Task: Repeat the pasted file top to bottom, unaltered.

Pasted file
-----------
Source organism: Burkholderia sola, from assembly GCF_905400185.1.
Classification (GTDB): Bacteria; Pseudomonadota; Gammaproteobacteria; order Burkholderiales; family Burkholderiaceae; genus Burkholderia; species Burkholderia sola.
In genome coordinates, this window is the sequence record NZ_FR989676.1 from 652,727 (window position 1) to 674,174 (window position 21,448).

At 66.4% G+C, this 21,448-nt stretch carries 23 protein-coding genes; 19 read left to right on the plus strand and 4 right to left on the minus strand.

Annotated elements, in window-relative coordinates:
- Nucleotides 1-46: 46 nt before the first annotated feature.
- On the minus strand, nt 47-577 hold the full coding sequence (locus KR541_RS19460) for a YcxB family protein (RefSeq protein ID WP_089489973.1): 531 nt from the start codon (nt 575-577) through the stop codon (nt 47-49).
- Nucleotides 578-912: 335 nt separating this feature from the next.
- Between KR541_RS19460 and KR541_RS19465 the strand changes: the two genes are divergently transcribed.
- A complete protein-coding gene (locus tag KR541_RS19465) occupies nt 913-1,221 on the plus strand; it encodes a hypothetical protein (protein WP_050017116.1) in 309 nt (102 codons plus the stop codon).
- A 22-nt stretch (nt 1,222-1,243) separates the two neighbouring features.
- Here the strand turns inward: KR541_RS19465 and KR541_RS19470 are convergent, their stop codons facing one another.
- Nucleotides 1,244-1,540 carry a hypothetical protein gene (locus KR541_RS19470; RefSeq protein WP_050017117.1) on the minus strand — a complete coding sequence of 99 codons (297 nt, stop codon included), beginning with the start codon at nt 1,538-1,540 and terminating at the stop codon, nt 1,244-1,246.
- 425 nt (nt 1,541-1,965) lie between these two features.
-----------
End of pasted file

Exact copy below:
Source organism: Burkholderia sola, from assembly GCF_905400185.1.
Classification (GTDB): Bacteria; Pseudomonadota; Gammaproteobacteria; order Burkholderiales; family Burkholderiaceae; genus Burkholderia; species Burkholderia sola.
In genome coordinates, this window is the sequence record NZ_FR989676.1 from 652,727 (window position 1) to 674,174 (window position 21,448).

At 66.4% G+C, this 21,448-nt stretch carries 23 protein-coding genes; 19 read left to right on the plus strand and 4 right to left on the minus strand.

Annotated elements, in window-relative coordinates:
- Nucleotides 1-46: 46 nt before the first annotated feature.
- On the minus strand, nt 47-577 hold the full coding sequence (locus KR541_RS19460) for a YcxB family protein (RefSeq protein ID WP_089489973.1): 531 nt from the start codon (nt 575-577) through the stop codon (nt 47-49).
- Nucleotides 578-912: 335 nt separating this feature from the next.
- Between KR541_RS19460 and KR541_RS19465 the strand changes: the two genes are divergently transcribed.
- A complete protein-coding gene (locus tag KR541_RS19465) occupies nt 913-1,221 on the plus strand; it encodes a hypothetical protein (protein WP_050017116.1) in 309 nt (102 codons plus the stop codon).
- A 22-nt stretch (nt 1,222-1,243) separates the two neighbouring features.
- Here the strand turns inward: KR541_RS19465 and KR541_RS19470 are convergent, their stop codons facing one another.
- Nucleotides 1,244-1,540 carry a hypothetical protein gene (locus KR541_RS19470; RefSeq protein WP_050017117.1) on the minus strand — a complete coding sequence of 99 codons (297 nt, stop codon included), beginning with the start codon at nt 1,538-1,540 and terminating at the stop codon, nt 1,244-1,246.
- 425 nt (nt 1,541-1,965) lie between these two features.